21 Jun 2021

TV shows to enjoy with younger family members

From Afternoons with Jesse Mulligan, 2:07 pm on 21 June 2021

Avatar the Last Airbender 

Not to be confused with what Caitlin Cherry says is “a terrible movie”, the TV series originally aired on Nickelodeon from 2005 to 2008 and is now on Netflix. 

“It’s widely regarded as one of the greatest children’s cartoon series ever made.” 

Set in an Asiatic-type world, Cherry says there are four different tribes of people and each one can manipulate one of the four elements: water, fire, earth and air. 

“Ang, the main character is 12-years-old and he’s the avatar, so he’s an airbender but actually the only person in the world who can master bending all the elements, so that’s all about bringing harmony to the four nations who are constantly waring.” 

He meets up with some other kids and they travel the world trying to stop the fire nation from taking over the other nations, Cherry says. 

It also has a parallel story about the exiled prince of the fire nation who was thrown out by his dad for pointing something out that his dad didn’t want to know, she says.  

“The way he’s supposedly meant to regain his honour is by capturing Ang.” 

Cherry says any age can watch it, from five and up. 

“It manages to deal with issues of genocide, emperialism, family disfunction but still the basic story is a bunch of kids, in some cases orphaned, banding together, taking on the adults and having adventures on the way.”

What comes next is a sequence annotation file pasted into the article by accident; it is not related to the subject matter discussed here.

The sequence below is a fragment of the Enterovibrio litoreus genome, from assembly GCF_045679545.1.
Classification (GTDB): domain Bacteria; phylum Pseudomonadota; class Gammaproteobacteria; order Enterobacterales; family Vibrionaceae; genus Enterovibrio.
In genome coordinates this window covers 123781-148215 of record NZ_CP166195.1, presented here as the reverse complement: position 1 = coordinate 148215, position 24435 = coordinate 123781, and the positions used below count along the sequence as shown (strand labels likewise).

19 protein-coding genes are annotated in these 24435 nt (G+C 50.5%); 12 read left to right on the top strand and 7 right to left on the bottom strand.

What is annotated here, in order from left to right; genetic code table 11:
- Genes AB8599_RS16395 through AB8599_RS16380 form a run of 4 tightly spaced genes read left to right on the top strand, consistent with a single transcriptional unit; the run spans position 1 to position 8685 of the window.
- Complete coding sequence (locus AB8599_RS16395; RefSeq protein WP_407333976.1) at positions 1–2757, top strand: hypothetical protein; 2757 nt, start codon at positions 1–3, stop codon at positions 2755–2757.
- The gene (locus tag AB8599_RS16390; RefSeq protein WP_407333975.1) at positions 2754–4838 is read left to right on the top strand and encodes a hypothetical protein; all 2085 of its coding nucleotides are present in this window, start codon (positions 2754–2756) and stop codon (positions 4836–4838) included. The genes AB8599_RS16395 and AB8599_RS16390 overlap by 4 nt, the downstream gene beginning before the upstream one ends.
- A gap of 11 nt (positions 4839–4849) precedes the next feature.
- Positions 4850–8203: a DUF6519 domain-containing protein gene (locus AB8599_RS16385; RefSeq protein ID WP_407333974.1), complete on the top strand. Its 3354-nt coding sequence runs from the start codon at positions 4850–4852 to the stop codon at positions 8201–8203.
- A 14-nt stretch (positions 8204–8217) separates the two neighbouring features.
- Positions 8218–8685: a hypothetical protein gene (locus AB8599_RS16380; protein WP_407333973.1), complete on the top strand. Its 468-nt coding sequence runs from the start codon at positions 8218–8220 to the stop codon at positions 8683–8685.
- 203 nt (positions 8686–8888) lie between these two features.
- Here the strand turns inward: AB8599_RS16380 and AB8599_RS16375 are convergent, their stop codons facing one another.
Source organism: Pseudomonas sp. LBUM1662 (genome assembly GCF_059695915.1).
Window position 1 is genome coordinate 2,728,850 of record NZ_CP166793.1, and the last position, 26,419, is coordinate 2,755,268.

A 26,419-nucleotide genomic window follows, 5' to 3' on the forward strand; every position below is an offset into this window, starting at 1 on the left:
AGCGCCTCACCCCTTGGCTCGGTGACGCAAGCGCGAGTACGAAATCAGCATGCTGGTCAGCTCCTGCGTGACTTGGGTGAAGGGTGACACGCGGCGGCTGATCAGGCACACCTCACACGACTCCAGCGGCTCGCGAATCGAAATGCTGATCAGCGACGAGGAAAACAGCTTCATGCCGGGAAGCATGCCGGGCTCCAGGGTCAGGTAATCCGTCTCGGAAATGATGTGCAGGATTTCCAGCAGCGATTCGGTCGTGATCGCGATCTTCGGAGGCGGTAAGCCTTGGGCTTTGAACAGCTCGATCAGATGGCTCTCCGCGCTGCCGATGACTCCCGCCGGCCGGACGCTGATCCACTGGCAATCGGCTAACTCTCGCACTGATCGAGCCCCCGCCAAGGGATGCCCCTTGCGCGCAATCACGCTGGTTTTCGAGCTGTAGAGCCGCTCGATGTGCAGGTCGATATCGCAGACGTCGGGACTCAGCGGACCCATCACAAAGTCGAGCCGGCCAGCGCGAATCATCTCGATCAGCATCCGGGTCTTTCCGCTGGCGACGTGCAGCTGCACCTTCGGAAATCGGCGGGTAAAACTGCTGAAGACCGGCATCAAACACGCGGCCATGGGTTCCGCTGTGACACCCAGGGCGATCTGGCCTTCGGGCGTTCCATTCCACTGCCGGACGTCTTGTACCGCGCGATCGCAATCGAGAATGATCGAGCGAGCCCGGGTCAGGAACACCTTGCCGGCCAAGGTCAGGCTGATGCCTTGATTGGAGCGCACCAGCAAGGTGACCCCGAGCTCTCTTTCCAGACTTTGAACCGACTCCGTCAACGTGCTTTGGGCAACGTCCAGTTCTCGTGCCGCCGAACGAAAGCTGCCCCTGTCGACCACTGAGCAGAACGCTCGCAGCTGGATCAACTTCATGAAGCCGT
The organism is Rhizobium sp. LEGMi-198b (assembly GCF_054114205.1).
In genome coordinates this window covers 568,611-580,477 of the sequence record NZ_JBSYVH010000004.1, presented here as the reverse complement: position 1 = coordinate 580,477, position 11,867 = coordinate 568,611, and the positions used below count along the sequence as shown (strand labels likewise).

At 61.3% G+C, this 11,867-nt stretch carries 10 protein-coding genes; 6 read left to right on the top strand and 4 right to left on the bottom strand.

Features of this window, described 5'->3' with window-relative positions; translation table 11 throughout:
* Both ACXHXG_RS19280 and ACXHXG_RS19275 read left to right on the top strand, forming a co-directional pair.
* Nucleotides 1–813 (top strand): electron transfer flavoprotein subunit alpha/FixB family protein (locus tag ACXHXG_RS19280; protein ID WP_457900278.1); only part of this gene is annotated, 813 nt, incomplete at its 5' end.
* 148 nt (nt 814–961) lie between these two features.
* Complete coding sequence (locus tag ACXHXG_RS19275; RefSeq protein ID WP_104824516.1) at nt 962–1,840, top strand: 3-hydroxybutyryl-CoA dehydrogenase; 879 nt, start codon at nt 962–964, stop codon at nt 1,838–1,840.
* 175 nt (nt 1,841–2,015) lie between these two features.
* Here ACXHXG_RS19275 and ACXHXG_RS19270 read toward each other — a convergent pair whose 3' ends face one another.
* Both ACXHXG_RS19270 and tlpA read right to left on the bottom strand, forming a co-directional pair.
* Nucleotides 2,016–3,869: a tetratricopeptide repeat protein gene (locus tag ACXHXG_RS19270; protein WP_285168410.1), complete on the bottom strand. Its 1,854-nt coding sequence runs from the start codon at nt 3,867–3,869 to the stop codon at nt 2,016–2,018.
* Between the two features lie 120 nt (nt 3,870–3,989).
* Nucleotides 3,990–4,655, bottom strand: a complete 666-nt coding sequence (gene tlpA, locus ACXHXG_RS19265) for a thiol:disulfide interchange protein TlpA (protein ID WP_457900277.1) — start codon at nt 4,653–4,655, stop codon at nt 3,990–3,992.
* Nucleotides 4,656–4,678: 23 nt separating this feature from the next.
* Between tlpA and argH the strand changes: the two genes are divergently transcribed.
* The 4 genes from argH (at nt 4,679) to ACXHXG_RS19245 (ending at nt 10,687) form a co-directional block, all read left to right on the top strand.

Sweet Tooth 

Set ten years after a pandemic, known as The Sick, wiped out much of the world’s population and caused hybrid babies – part animal part human – Sweet Tooth focuses on a little boy called Gus. 

 Gus has deer antlers and deer ears and has been raised in Yellowstone National Park because the last humans are trying to kill off the hybrids, believing they caused the pandemic. 

“It’s post-apocalyptic yet somehow it manages not to be too bleak.” 

There are a few different storylines in the show so just when one story may be getting a bit grim, you flick back to one of the others who is having more of a comic phase, Cherry says. 

“I don’t know how but it traverses some pretty big issues while being quite a gentle ride.” 

Most episodes are directed by New Zealander Toa Fraser and it was filmed in New Zealand too, so there’s a splattering of Kiwi actors throughout. 

Cherry recommends this one for anyone over the age of ten.